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Artificial light could be making us prematurely frail

'We used to think of light and darkness as harmless'

Ian Johnston
Science Correspondent
Thursday 14 July 2016 17:06 BST
Sleeping while exposed to artificial light could be bad for you
Sleeping while exposed to artificial light could be bad for you (EyeEm/Getty Creative)

Artificial lighting could be making us frail, withering muscles and making bones more fragile, according to a new study.

Researchers kept mice under a constant light for six months – a torture technique used by the security services around the world.

When the mice were examined, they were found to be suffering from muscle loss and the early signs of osteoporosis, while their immune system appeared as if it was reacting to an infection.

The bottom line, the academics said, was that the natural cycle of day followed by night matters to animals.

Professor Johanna Meijer, of Leiden University Medical Centre in The Netherlands, who led the research, said: “We used to think of light and darkness as harmless or neutral stimuli with respect to health.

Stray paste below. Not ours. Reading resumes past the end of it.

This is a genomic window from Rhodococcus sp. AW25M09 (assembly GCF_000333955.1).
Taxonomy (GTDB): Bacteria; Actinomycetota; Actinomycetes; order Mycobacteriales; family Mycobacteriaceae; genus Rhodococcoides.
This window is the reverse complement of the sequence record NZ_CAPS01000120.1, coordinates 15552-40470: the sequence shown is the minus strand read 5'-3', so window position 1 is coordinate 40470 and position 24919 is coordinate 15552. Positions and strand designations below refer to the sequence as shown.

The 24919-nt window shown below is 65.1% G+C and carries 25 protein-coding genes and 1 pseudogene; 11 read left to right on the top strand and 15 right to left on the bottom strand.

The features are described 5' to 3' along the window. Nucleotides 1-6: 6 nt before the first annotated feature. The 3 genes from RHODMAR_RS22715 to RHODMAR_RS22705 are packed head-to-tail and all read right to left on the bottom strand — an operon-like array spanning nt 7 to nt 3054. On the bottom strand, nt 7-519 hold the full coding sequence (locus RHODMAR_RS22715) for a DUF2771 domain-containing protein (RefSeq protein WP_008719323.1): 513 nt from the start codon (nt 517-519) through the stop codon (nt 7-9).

“We now realize this is not the case based on accumulating studies from laboratories all over the world, all pointing in the same direction.

“Our study … showed that the absence of environmental rhythms leads to severe disruption of a wide variety of health parameters.”

However a paper about the study, published in the journal Current Biology, reported that the mice recovered after they were switched to natural light.

“The good news is that we subsequently showed that these negative effects on health are reversible when the environmental light-dark cycle is restored,” Professor Meijer said.

The researchers said that light exposure should be taken into consideration, particularly for elderly and vulnerable people.

About 75 per cent of the world’s population is exposed to light during the night and constant light exposure is common in intensive care units. The problem could also affect night-workers.

“Possibly this is not surprising as life evolved under the constant pressure of the light-dark cycle,” Professor Meijer said.

“We seem to be optimized to live under these cycles, and the other side of the coin is that we are now affected by a lack of such cycles.”

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